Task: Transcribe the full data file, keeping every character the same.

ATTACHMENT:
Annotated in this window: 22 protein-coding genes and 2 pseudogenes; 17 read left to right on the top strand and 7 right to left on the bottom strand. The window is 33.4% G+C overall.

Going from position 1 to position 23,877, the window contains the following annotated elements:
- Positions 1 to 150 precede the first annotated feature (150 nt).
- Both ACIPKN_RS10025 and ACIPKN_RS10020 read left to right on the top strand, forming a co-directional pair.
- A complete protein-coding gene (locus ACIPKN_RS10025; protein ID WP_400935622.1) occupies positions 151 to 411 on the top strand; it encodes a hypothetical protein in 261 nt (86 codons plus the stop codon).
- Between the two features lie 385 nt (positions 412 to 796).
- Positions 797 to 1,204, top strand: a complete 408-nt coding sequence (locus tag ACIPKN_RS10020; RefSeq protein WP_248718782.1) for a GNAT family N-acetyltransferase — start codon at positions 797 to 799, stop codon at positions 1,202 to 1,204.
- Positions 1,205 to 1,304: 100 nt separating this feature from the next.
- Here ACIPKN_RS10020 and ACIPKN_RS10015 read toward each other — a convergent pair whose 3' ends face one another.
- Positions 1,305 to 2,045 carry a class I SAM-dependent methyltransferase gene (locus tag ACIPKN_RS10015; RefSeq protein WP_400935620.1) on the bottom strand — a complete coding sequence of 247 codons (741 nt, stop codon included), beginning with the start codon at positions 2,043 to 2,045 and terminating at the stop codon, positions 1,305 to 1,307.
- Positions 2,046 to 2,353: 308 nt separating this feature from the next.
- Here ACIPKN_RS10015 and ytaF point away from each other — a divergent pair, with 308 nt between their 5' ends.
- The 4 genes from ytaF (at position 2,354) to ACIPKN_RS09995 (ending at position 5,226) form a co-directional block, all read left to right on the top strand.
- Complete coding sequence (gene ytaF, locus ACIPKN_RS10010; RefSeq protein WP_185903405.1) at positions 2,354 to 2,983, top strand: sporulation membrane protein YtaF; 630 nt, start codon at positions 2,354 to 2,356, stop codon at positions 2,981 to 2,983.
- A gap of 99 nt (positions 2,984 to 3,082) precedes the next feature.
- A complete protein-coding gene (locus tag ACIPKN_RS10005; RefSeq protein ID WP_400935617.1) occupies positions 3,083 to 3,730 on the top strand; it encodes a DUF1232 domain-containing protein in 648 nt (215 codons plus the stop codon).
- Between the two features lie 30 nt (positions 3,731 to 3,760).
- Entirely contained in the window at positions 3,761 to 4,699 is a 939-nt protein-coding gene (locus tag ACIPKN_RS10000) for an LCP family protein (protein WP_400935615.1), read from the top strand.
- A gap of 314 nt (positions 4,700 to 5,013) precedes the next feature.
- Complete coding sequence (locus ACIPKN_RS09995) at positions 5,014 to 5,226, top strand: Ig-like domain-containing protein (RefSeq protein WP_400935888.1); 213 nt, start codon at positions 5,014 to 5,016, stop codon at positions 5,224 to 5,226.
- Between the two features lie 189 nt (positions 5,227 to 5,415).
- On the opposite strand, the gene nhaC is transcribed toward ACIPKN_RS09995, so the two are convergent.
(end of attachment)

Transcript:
Annotated in this window: 22 protein-coding genes and 2 pseudogenes; 17 read left to right on the top strand and 7 right to left on the bottom strand. The window is 33.4% G+C overall.

Going from position 1 to position 23,877, the window contains the following annotated elements:
- Positions 1 to 150 precede the first annotated feature (150 nt).
- Both ACIPKN_RS10025 and ACIPKN_RS10020 read left to right on the top strand, forming a co-directional pair.
- A complete protein-coding gene (locus ACIPKN_RS10025; protein ID WP_400935622.1) occupies positions 151 to 411 on the top strand; it encodes a hypothetical protein in 261 nt (86 codons plus the stop codon).
- Between the two features lie 385 nt (positions 412 to 796).
- Positions 797 to 1,204, top strand: a complete 408-nt coding sequence (locus tag ACIPKN_RS10020; RefSeq protein WP_248718782.1) for a GNAT family N-acetyltransferase — start codon at positions 797 to 799, stop codon at positions 1,202 to 1,204.
- Positions 1,205 to 1,304: 100 nt separating this feature from the next.
- Here ACIPKN_RS10020 and ACIPKN_RS10015 read toward each other — a convergent pair whose 3' ends face one another.
- Positions 1,305 to 2,045 carry a class I SAM-dependent methyltransferase gene (locus tag ACIPKN_RS10015; RefSeq protein WP_400935620.1) on the bottom strand — a complete coding sequence of 247 codons (741 nt, stop codon included), beginning with the start codon at positions 2,043 to 2,045 and terminating at the stop codon, positions 1,305 to 1,307.
- Positions 2,046 to 2,353: 308 nt separating this feature from the next.
- Here ACIPKN_RS10015 and ytaF point away from each other — a divergent pair, with 308 nt between their 5' ends.
- The 4 genes from ytaF (at position 2,354) to ACIPKN_RS09995 (ending at position 5,226) form a co-directional block, all read left to right on the top strand.
- Complete coding sequence (gene ytaF, locus ACIPKN_RS10010; RefSeq protein WP_185903405.1) at positions 2,354 to 2,983, top strand: sporulation membrane protein YtaF; 630 nt, start codon at positions 2,354 to 2,356, stop codon at positions 2,981 to 2,983.
- A gap of 99 nt (positions 2,984 to 3,082) precedes the next feature.
- A complete protein-coding gene (locus tag ACIPKN_RS10005; RefSeq protein ID WP_400935617.1) occupies positions 3,083 to 3,730 on the top strand; it encodes a DUF1232 domain-containing protein in 648 nt (215 codons plus the stop codon).
- Between the two features lie 30 nt (positions 3,731 to 3,760).
- Entirely contained in the window at positions 3,761 to 4,699 is a 939-nt protein-coding gene (locus tag ACIPKN_RS10000) for an LCP family protein (protein WP_400935615.1), read from the top strand.
- A gap of 314 nt (positions 4,700 to 5,013) precedes the next feature.
- Complete coding sequence (locus ACIPKN_RS09995) at positions 5,014 to 5,226, top strand: Ig-like domain-containing protein (RefSeq protein WP_400935888.1); 213 nt, start codon at positions 5,014 to 5,016, stop codon at positions 5,224 to 5,226.
- Between the two features lie 189 nt (positions 5,227 to 5,415).
- On the opposite strand, the gene nhaC is transcribed toward ACIPKN_RS09995, so the two are convergent.